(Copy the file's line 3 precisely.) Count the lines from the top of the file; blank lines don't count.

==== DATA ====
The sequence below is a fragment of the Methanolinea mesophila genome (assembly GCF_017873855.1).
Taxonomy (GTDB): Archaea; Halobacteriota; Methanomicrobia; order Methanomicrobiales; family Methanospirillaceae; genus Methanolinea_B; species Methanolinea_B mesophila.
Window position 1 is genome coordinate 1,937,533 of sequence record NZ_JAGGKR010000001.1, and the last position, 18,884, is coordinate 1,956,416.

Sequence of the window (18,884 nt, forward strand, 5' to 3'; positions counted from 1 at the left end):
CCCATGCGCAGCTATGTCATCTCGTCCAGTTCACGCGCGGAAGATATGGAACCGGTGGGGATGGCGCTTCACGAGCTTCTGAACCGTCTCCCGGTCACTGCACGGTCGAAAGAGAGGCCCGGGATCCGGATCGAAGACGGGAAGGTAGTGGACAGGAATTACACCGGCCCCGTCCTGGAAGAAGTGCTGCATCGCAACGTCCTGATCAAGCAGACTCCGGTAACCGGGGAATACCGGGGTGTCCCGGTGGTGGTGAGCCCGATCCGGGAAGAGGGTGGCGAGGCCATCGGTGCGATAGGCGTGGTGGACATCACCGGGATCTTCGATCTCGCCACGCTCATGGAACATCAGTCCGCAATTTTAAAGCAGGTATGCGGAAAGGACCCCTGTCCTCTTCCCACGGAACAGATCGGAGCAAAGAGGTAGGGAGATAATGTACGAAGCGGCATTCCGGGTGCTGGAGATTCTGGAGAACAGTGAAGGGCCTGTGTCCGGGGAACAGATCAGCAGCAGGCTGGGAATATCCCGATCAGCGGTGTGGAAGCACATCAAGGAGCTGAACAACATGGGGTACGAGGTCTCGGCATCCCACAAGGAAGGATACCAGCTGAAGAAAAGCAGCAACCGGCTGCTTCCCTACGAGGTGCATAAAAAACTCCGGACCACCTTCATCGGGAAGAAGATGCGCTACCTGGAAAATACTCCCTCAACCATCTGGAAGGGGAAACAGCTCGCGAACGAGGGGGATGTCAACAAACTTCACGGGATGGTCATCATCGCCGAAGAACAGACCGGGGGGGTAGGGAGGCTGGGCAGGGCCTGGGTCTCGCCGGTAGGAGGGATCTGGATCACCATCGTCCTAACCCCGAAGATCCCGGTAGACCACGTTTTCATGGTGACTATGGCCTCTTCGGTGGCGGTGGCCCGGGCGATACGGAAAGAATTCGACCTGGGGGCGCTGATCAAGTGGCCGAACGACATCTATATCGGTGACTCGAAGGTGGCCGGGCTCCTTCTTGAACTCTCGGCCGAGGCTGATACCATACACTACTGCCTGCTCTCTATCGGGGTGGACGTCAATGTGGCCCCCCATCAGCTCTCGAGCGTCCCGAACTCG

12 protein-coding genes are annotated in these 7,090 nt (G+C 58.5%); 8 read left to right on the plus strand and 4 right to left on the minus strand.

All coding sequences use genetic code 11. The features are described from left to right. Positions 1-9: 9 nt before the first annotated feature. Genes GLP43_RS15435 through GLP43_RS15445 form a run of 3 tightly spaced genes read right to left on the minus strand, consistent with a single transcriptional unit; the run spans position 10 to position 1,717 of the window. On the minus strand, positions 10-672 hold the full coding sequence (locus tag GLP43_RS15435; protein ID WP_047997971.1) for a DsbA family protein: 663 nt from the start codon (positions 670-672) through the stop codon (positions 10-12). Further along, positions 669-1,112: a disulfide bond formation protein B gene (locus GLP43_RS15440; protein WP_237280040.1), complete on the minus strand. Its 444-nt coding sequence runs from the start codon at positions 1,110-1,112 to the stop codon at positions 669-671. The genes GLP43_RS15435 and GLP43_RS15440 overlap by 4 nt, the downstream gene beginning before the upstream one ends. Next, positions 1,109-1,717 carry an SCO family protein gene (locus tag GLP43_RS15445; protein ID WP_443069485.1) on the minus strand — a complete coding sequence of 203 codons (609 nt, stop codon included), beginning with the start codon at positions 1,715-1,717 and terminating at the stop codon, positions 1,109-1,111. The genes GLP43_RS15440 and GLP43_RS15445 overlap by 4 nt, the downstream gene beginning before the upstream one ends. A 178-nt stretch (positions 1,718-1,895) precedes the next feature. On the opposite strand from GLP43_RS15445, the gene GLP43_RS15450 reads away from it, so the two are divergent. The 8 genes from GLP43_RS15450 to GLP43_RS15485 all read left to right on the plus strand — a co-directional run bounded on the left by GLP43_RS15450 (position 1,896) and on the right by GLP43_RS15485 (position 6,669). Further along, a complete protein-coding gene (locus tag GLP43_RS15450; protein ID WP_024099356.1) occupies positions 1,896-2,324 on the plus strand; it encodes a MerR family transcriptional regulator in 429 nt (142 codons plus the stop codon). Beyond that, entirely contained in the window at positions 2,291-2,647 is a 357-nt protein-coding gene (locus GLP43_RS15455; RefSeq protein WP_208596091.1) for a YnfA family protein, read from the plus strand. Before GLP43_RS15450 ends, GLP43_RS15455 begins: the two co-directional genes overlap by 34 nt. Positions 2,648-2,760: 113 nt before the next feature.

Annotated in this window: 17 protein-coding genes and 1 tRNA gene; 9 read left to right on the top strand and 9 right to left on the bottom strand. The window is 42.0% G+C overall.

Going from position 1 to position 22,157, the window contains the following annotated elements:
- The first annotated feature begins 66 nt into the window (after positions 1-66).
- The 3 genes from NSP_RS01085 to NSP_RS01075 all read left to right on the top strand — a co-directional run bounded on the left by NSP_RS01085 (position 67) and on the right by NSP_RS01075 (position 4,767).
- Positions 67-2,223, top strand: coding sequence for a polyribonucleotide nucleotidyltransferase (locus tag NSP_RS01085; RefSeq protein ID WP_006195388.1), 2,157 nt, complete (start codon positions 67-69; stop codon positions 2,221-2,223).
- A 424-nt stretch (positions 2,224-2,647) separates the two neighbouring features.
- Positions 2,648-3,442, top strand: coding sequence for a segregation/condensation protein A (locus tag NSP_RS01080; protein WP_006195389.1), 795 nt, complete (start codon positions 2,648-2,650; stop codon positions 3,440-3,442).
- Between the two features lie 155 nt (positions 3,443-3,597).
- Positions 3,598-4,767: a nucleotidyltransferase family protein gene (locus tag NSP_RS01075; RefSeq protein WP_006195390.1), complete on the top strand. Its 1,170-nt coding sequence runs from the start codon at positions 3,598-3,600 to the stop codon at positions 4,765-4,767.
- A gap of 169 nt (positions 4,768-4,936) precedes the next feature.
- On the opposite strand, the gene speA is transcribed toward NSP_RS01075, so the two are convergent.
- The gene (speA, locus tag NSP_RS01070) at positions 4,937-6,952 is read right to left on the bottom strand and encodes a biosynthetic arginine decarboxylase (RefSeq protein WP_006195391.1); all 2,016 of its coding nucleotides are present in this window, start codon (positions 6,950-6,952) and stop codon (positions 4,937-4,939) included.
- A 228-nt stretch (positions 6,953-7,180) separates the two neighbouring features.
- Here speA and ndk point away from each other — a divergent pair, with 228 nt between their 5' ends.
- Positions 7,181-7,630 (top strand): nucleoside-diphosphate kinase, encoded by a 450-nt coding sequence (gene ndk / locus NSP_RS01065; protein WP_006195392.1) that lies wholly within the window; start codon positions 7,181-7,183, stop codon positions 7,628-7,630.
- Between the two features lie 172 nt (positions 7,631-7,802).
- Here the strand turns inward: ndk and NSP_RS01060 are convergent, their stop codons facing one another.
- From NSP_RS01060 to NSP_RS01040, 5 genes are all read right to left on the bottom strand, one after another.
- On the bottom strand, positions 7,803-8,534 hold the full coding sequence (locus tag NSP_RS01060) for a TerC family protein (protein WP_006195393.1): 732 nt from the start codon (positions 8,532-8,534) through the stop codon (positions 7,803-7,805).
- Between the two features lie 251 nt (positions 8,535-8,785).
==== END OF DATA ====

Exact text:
Window position 1 is genome coordinate 1,937,533 of sequence record NZ_JAGGKR010000001.1, and the last position, 18,884, is coordinate 1,956,416.